Think about your answers to the following questions.
How do you know your doctor is a good doctor? If or when you have hired an attorney, how did you know they were good, great, or just okay? Why do you go to the dentist you go to? How much money in taxes would you have saved if you used a CPA instead of doing your own taxes? If you used an accountant, could you have saved more taxes with a different accountant?
Your answers are a bit squishy aren’t they? What is true of any professional with an intangible service (All types of Physicians, Attorneys, Accountants, and Financial Advisors) is that the relative value and difference must be experienced. You improve your odds of working with a quality professional if you do not put “price” at the top of your criteria. One of my favorite quotes is by Red Adair; “If you think a professional is expensive, wait until you hire an amateur.”
I spoke with a client I’ve served for many years. He put it this way; “Ryan, when I began working with you, much of the financial world was blurry and now I feel like everything has come in to focus…I thought I knew a lot, but it took time to recognize I really didn’t know much at all.”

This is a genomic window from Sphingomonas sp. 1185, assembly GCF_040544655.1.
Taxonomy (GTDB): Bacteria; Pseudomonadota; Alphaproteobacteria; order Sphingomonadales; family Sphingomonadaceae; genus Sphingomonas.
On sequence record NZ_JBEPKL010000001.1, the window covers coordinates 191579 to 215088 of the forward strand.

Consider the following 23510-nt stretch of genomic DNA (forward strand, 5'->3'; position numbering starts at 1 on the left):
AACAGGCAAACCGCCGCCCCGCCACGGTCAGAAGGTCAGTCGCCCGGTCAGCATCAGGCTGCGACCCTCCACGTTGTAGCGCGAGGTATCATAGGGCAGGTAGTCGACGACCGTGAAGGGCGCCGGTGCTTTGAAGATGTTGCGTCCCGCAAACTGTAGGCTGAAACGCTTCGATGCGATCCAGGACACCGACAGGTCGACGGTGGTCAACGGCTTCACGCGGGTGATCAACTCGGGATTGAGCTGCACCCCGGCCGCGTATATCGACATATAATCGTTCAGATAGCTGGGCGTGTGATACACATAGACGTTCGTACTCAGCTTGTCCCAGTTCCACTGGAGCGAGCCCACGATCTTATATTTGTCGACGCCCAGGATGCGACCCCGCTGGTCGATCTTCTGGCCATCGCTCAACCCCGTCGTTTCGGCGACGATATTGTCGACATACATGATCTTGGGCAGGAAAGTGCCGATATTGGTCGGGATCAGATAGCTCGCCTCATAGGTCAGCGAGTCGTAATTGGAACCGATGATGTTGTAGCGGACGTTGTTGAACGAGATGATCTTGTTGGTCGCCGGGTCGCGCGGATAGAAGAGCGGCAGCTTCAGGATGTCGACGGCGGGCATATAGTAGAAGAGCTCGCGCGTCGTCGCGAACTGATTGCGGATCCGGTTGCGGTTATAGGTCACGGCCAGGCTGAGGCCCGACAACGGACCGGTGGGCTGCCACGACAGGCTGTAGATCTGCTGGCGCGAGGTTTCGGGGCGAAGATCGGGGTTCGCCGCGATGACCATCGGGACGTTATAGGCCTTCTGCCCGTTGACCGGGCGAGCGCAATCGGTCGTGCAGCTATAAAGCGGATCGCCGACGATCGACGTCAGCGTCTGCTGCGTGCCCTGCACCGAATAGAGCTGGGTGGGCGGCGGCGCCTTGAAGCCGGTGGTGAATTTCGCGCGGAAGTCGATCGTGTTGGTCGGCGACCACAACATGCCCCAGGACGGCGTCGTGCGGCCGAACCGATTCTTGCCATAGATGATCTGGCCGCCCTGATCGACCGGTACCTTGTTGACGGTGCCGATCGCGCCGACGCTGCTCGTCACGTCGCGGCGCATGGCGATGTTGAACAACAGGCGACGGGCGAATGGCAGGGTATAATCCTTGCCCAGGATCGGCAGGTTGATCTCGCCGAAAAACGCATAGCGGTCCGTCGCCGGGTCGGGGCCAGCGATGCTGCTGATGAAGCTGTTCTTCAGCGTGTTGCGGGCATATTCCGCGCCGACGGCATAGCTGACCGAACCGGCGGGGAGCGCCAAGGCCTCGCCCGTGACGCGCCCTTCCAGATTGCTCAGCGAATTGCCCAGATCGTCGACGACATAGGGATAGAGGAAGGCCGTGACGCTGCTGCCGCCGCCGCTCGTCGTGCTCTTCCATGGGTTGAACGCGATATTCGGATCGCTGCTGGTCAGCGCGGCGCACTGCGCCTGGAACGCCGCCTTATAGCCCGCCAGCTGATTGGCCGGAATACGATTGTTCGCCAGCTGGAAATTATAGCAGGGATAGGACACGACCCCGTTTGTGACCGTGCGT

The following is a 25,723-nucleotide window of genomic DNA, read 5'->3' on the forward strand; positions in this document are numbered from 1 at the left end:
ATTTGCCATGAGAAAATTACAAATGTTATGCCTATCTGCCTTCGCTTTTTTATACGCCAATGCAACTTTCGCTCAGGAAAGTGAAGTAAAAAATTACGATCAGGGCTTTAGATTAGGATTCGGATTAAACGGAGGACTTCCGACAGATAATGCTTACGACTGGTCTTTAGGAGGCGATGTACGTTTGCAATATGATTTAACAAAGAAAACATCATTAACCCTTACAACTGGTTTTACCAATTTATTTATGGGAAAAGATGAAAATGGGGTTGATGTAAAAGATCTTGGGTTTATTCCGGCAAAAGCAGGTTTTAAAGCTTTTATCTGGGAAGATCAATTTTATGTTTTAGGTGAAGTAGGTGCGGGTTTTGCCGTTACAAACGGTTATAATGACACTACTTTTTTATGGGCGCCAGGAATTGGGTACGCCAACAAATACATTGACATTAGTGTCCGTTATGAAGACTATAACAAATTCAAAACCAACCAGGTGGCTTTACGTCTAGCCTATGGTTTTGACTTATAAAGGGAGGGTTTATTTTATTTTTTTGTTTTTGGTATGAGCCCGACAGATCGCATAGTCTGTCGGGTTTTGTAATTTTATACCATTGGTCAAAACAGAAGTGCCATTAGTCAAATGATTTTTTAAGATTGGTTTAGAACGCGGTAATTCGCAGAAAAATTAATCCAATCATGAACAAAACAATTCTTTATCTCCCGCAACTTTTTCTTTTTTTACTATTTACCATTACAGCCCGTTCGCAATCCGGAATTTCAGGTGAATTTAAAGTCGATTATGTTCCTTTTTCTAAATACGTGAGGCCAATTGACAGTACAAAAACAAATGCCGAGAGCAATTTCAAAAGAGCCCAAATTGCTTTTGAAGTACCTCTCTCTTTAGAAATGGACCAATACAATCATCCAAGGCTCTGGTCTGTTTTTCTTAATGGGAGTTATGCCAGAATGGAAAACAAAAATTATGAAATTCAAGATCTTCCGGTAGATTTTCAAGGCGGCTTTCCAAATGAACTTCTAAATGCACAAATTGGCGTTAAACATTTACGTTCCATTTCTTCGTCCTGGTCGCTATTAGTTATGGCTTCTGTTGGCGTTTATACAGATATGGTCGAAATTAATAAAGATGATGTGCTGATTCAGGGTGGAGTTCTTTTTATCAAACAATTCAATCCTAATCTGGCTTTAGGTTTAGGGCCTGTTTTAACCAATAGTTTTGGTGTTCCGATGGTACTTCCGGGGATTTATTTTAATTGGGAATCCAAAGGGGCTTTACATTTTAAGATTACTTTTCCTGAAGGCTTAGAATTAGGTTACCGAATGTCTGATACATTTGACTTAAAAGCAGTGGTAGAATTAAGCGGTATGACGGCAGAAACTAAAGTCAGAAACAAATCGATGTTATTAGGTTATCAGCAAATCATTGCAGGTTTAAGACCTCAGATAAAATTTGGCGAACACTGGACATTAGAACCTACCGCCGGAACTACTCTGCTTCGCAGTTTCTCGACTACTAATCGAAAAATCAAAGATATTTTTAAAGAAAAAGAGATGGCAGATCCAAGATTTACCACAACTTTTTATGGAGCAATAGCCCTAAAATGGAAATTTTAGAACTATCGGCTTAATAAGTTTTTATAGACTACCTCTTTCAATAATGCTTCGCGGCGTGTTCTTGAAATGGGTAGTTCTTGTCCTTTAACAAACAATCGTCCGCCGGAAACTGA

If I was sold the best left-handed golf clubs on the planet for $100, that price would be an expensive waste of money because I’m right-handed! Would you pay $10,000 to breathe for a month? As you read this, that seems like a lot for nothing, unless you were dying, and it bought you one additional healthy month to do as you wish. Value is what everyone wants in any area of your life. Knowing what represents Financial Advisor value can be challenging.
When you work with a professional you trust, during good times and not so good times, it’s valuable, whether related to your health, taxes, legal issues or financial planning. You feel and respect the value of working with the best. Wealthy families are not wealthy because they go around buying cheap stuff. Savvy investors understand there are limitations to their knowledge and seek the best professionals who know the tax code, the latest research, and strategies.
Within these areas, there may be a significant gap in outcome between amateurs and professionals:
Proper asset allocation consistent with family’s comfort level with investment risk.
Disciplined rebalancing to maintain proper allocation.
Tax-efficient asset location which is very individualized.
Investment cost effectiveness.
Focusing on Total Return instead of chasing Interest and Dividend Yields.
The biggest difference, by far, between Amateurs and Professionals is the impact of emotion and behavior.
Fear and indecision can cost investors substantially over time.
Confirmation bias is a polite way of saying people ignore truth and only see supportive information.
Amateurs sell low and buy high. When you buy or sell a security, it is irrelevant what the price was in the past. The professional is only concerned about thefuture outlook. Past performance does not indicate future performance. Pros know this to be true. Amateurs say they understand before ignoring this truth.
You would not perform your own surgery. You should not represent yourself in a court proceeding. If you are your own advisor, then you have not experienced working with a high performing professional.